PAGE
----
A new plan for managing Lake Ontario’s water level makes shore property owners feel threatened.
The International Joint Commission oversees the management of Lake Ontario. For fifty years, a hydro-electric dam has regulated the naturally fluctuating shoreline. Frank Bevacqua of the IJC says scientific advancements show that the existing plan is harmful to the environment.
"The remaining 64,000 acres of coastal wetlands along Lake Ontario and the St. Lawrence River have been degraded."
In response, the IJC has put forth Plan 2014, which would allow for more frequent variations in water levels. Lake shore property owners worry that these frequent variations could damage their property and local industry, as well as have unintended consequences on the environment. Monroe County Executive Maggie Brooks spoke out about the plan amid representatives from five other counties.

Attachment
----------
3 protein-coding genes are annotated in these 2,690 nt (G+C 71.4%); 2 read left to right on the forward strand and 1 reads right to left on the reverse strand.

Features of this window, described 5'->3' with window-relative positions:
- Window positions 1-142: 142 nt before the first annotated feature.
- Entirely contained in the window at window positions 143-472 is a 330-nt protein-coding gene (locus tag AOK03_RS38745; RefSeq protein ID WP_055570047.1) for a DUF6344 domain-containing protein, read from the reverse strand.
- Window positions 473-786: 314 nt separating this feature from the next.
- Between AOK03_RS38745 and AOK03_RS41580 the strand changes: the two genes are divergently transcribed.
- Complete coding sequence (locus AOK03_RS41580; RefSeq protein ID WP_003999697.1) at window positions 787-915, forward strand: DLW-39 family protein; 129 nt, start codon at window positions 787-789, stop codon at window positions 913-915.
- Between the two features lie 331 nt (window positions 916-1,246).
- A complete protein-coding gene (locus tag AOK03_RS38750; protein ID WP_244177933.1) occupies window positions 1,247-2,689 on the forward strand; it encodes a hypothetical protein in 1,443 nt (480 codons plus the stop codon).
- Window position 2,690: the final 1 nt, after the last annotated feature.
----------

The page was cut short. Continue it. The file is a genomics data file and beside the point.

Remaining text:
"Existing structures could be compromised by higher lake levels and the higher lake levels could leave the lake shore susceptible to increased flooding and increased erosion."
Bevaqua acknowledged that municipalities along the coast would have to make investments in shore protections, but says Plan 2014 is the only compromise that makes sense.